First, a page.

Paste: Everybody I know from New Orleans says it’s a very authentic show.
Ruffins: It’s the best show I’ve ever seen anybody do on New Orleans. Of course, there wasn’t that many shows done on New Orleans. I mean, a lot of movies were shot here for the dock scenes, but it wasn’t really about the city, and it wasn’t ever that deep into the musicians—the lifestyle and the chefs and the Mardi Gras Indians. But Treme has really showed our culture to the whole world. Some people had no idea what was going on here in the city, and now the world has had a taste of what New Orleans is really all about. And we really needed that boost, man. It’s really boosted all the musicians’ careers, and it’s boosted the outlook on New Orleans.
Paste: I know you play yourself on the show, but have you ever acted before?
Ruffins: Not really. I did a little something for Big Easy. That was one show that didn’t go over too well. But nothing where I really had to remember my lines and be ready.
Paste: What’s your favorite part about working on the show?
Ruffins: Oh, man, just hanging out with all the cats—I was hanging out with Steve Zahn last night ‘til 2:30 in the morning, and Wendell Pierce. After we finished up, we were at the bar laughing our butts off. Hanging out with all those brilliant people who’ve been doing it for so long, that’s the best part for me.
Paste: Is there much difference between playing yourself on the show and being yourself in real life?
Ruffins: No, not at all. When I read the script—somebody must’ve really been following me around [laughs], ’cause they really got me right.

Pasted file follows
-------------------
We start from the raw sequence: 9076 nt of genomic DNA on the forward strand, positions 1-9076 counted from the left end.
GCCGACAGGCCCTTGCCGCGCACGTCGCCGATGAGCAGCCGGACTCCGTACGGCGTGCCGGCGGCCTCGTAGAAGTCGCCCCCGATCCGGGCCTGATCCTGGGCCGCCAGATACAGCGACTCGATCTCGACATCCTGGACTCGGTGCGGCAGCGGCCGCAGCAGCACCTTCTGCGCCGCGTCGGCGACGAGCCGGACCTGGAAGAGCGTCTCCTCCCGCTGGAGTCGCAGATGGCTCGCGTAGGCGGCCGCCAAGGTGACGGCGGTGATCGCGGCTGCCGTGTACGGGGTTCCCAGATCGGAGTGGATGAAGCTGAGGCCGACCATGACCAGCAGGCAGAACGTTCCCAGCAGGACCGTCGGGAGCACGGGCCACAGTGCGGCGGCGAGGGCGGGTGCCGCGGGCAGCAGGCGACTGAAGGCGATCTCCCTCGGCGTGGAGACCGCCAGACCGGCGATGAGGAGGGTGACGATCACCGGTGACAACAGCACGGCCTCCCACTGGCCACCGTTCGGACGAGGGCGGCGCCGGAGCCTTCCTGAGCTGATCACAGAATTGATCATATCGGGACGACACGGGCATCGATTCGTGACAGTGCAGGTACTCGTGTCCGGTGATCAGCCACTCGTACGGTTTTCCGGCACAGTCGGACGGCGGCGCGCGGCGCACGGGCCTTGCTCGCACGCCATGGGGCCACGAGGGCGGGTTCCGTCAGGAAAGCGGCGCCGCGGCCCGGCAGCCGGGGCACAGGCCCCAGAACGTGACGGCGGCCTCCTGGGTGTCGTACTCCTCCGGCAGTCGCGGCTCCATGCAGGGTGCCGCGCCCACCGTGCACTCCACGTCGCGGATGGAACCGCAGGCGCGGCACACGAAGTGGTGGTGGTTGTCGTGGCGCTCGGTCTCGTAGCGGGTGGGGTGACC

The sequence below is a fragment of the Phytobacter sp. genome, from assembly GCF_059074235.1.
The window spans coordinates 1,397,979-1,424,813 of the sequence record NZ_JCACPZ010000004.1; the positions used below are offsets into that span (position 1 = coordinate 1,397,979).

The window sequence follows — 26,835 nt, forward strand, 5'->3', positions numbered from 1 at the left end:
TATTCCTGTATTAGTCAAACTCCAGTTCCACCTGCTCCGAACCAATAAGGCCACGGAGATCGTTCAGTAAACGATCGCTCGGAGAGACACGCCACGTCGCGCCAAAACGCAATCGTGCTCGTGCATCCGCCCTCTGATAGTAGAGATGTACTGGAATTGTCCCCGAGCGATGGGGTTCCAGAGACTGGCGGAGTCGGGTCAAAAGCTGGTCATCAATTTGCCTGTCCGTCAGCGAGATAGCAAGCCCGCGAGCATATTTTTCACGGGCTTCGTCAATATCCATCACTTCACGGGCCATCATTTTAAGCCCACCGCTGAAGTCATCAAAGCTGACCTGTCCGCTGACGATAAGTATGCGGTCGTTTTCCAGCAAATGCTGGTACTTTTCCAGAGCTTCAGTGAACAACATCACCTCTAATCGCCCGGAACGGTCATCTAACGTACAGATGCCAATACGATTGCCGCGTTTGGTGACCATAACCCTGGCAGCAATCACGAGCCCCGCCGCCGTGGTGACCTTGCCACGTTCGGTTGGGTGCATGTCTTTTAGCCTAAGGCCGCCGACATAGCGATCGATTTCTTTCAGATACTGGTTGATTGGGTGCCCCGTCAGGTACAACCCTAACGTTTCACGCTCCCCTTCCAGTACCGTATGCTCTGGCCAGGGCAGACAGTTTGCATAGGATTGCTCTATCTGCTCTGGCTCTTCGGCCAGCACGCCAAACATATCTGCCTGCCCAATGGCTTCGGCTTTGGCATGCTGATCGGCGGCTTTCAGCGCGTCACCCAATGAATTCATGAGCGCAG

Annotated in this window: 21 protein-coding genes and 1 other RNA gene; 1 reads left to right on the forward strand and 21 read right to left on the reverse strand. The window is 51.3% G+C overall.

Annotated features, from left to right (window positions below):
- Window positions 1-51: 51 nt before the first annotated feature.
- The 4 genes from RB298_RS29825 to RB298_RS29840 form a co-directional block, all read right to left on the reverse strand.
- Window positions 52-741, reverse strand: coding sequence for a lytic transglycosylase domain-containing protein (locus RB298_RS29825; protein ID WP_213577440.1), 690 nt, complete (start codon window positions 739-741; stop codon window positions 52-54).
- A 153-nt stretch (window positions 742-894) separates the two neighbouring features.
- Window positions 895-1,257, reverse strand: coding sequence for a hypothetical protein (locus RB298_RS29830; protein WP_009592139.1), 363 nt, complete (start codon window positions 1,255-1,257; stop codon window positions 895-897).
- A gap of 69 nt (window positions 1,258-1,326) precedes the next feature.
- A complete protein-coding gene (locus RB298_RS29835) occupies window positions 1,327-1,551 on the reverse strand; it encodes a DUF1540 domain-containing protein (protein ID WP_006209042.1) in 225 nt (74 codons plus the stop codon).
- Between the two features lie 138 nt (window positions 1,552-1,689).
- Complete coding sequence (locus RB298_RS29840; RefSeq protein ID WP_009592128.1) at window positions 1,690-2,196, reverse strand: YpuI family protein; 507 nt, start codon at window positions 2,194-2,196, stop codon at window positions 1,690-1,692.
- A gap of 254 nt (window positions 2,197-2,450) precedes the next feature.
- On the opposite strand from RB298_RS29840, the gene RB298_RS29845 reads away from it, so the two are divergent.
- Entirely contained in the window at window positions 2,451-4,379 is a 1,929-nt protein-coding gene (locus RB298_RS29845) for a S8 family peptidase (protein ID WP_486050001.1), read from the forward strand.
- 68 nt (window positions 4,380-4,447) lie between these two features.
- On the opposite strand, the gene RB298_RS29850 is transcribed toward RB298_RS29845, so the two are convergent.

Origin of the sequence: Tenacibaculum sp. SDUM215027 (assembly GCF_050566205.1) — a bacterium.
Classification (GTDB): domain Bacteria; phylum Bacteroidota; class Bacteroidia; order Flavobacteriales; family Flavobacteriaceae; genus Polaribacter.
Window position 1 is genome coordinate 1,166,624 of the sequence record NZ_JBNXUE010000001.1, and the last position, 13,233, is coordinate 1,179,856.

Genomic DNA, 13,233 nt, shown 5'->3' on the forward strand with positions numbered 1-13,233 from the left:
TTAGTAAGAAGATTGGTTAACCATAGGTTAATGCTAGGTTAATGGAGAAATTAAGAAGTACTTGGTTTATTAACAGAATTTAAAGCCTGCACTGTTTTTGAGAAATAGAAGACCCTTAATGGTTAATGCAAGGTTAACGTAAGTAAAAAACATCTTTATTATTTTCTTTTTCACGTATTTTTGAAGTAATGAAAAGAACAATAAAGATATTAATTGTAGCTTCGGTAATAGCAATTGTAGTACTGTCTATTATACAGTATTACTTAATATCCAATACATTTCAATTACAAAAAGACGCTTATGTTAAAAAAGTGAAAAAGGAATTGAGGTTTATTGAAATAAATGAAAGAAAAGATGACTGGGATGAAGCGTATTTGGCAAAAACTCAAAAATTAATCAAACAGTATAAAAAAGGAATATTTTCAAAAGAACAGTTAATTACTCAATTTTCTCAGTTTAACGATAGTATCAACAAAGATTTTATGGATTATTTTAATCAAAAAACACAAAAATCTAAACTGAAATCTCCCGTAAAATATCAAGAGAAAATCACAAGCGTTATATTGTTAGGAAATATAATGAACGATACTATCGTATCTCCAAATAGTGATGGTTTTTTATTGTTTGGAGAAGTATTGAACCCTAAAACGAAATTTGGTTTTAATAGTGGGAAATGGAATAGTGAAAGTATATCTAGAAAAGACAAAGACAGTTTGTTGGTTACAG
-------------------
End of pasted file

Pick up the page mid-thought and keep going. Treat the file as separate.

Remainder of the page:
Paste: One of your bands is called the Barbecue Swingers, and I’ve heard you make some mean BBQ.
Ruffins: You know, every other saturday morning, my whole family used to go out fishing and crabbing. Then we’d get in the backyard about 11 in the morning, after waking up at 4 a.m. and going fishing, and dragging until about 10 in the morning. Get back to the house at 11, clean all the fish, frying fish in the backyard, barbecuing—it was always the outing we’d have with the whole family. I’d been a sous chef, since I can remember, for my grandmother and my mom and dad. And now, finally, I’m doing a lot cooking myself, and I just love the stove, man. I love the kitchen. I love the outdoor cooking with the barbecue grill—I wanna have that barbecue smell almost every day.
Paste: One more question for you—what are your thoughts on how New Orleans is doing right now? The city seems to have sprung back to life so quickly after Katrina. That said, what do you think is the biggest problem with New Orleans right now, and what do you think is the best thing about New Orleans right now?
Ruffins: The worst thing is that the Lower 9th Ward and New Orleans East—it’s gonna be a while before those areas come back. But the best thing about New Orleans right now is that so many of the businesses are flourishing. A lot of the people have come back, and the city is thriving like it’s never thrived before. It’s getting recognition, and the music, as far as the young kids coming up, there are so many young kids playing music right now—jazz music. It’s just unbelievable.